Jonathan: I have an elevator pitch, but it’s a little reductive and makes me feel like Dr. Phil. It’s sort of in keeping with the therapeutic project, it’s about being able to journey to the past, and actually being able to deal with the past in the present in order to move forward. Journeying back to some significant transitional moment in a person’s past in order to unpack it and see how that moment shaped the present. Because it’s a personal story, often times those moments were complicated and require unpacking, and sometimes have been traumatic. That’s probably not a very good elevator pitch.

Kevin: No, that’s good, at least it wasn’t canned; It was genuine. So changing gears a bit, focusing on podcasts and the realm at large. What are some podcasts you enjoy listening to in your spare time?

Jonathan: I’m now resurfacing from the past couple of months being caught up in production and everything of Heavyweight, but there are things I want to catch up on. There are certain comedy podcasts I enjoy. The Daily, I think takes up a lot of my time now — as maybe it does for a lot of people — it’s so consistently good I marvel how they do it. So many Gimlet shows I’m catching up on now. Reply All, of course, is the best. I’ve been enjoying Uncivil and catching up on The Nod. I really get such a kick out of Science Vs. It sounds like I’m focusing on Gimlet here. I recently listened to the No series From The Heart. It’s unlike anything I’ve ever heard, it’s incredibly unique and ambitious. Benjamin Walker’s series Theory of Everything. This American Life, of course. There’s so much stuff I have standing by I want to listen to, I know I’m missing all kinds of things too.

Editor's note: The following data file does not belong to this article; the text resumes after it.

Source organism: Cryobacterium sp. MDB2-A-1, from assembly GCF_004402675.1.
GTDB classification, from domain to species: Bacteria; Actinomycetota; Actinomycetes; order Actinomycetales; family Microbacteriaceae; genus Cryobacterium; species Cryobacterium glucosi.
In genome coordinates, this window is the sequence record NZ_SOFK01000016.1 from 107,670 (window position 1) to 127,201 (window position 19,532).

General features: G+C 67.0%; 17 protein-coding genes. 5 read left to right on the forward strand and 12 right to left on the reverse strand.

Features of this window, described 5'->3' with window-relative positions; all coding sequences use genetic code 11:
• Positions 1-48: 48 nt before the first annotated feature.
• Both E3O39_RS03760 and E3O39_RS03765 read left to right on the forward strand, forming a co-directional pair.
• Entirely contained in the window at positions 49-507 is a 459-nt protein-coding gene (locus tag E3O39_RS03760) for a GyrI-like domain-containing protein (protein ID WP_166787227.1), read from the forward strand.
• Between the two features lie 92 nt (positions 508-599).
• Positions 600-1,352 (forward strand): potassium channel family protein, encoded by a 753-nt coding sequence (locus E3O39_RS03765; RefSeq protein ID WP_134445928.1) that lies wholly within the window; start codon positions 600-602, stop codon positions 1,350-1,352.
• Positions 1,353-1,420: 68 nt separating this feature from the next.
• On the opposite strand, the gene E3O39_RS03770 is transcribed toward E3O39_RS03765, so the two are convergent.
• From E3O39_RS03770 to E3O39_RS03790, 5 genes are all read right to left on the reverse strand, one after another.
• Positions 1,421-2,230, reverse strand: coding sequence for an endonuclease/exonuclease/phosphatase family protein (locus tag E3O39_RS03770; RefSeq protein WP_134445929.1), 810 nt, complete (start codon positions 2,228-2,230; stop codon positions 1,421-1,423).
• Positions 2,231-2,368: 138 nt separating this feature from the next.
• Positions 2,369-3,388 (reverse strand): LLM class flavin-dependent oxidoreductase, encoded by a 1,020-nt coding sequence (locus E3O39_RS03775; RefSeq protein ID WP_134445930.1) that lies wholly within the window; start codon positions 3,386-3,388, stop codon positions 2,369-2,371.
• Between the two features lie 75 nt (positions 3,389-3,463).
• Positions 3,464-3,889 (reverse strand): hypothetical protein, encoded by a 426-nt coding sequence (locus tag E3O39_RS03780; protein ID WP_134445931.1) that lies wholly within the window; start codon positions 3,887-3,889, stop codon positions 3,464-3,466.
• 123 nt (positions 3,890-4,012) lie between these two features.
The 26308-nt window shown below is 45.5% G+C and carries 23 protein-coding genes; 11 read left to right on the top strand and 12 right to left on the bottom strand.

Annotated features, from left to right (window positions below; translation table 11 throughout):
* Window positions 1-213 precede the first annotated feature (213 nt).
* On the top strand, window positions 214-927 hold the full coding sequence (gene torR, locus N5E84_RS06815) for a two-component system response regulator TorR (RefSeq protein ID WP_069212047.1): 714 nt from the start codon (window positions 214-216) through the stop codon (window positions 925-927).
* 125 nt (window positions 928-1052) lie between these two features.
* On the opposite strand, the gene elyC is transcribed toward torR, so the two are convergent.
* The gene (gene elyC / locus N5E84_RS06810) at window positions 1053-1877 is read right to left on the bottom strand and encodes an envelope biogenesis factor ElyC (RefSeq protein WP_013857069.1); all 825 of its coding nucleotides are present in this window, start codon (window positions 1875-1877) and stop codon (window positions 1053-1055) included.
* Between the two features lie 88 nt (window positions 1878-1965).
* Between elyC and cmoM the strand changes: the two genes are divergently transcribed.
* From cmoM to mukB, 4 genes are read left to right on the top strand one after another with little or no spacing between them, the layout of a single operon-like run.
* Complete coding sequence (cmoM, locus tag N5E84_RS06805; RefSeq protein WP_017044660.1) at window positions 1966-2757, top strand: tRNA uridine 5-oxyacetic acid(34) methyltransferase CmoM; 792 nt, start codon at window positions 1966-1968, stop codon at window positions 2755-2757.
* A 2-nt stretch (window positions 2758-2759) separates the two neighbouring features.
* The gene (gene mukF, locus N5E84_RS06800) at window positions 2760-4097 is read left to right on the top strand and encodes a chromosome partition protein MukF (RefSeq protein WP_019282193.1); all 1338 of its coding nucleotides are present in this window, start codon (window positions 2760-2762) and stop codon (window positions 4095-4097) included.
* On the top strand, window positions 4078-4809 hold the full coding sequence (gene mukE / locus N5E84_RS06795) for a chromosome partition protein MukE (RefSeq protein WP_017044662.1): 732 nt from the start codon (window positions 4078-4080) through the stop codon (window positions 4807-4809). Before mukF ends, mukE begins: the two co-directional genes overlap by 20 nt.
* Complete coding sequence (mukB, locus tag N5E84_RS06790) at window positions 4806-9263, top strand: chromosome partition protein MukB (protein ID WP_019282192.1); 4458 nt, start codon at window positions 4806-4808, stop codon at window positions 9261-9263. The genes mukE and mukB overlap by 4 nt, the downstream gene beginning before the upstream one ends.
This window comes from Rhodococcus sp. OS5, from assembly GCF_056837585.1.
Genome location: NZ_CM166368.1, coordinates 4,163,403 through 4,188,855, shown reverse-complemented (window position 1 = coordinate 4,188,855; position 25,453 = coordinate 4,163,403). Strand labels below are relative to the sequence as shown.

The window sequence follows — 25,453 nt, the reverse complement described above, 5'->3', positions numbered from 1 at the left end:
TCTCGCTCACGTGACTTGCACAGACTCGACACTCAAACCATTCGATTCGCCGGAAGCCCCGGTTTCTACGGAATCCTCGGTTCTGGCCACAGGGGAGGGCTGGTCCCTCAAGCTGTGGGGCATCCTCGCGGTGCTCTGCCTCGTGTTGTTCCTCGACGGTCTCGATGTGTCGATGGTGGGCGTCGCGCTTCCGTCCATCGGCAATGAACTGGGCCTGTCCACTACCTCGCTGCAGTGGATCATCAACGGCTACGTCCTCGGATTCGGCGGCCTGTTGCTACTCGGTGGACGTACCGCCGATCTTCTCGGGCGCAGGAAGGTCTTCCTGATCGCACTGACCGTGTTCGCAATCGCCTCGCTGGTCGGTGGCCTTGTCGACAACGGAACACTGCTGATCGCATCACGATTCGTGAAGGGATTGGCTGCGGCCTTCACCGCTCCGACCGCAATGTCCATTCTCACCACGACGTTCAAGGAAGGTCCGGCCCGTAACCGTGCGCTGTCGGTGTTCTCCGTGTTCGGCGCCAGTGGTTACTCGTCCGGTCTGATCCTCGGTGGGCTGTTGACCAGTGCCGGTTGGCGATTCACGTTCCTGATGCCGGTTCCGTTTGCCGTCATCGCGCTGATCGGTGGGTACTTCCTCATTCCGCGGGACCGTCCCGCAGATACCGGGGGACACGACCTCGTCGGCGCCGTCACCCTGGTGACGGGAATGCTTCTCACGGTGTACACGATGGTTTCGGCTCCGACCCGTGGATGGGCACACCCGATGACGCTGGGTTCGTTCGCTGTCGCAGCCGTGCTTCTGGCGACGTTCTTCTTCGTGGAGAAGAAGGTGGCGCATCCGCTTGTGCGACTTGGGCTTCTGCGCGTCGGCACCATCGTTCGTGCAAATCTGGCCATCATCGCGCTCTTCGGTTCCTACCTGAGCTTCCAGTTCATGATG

Kevin: Speaking about This American Life and you brought up your wife Emily (Managing Director of This American Life) earlier, are there any friendly podcasting rivalries between you two.

Jonathan: With This American Life? I also forgot to mention Serial. Whenever Emily is able to communicate to me what they thought of a particular episode, it always means a lot. In terms of rivalry, they set the bar. I feel like they’re the level you are trying to rise to. Simply knowing the people you admire so much are listening to what you’re doing is so … both nervous-making and kind of keeps you on your toes and always trying.

Kevin: One of the conversations that has been going on in the last couple of weeks is about speed listening. A lot of the apps nowadays allow you to listen at faster than 1X speeds, but from my conversations from other podcasters, it’s kind of a dig at them because they’re spending so much time producing and editing, and making sure all the pauses are worthwhile. What are your thoughts on speed listeners?

Jonathan: I think for produced radio it’s, the word coming to mind is “abomination”, which feels way too strong. But I must admit, there are certain long podcasts I will listen to at 1.5x speed. But for produced radio it undoes everything. It’s about timing, it’s about thinking about the way time works and to impose your own kind of listen to it at whatever speed you want undoes that. I think you’re not really listening to it.

But then again, who knows? I love watching silent movies and they’re all sped up. In some ways that stuff got screwed up, I don’t know if it’s the way it was originally seen by the audiences. So who knows how this stuff is gonna survive and how people will listen, and how people’s brains will change as a result of listening to things at double speed. Maybe whatever I’m saying right now will prove to be archaic and will look like something you’re watching from a newsreel in brown and white in sped up motion. Maybe that’s my fate, but my feeling is you’re better off listening to something properly than listening to a whole bunch of things at double speed.

I don’t think I’ve given a very articulate defense of listening to it at one speed. It’s more than honoring the intentions of the producers. It is — it sounds very banal to say — but it is an art form or medium that exists in time. It has to unfold as something that remains loyal to that. Would you listen to the music you like at double speed?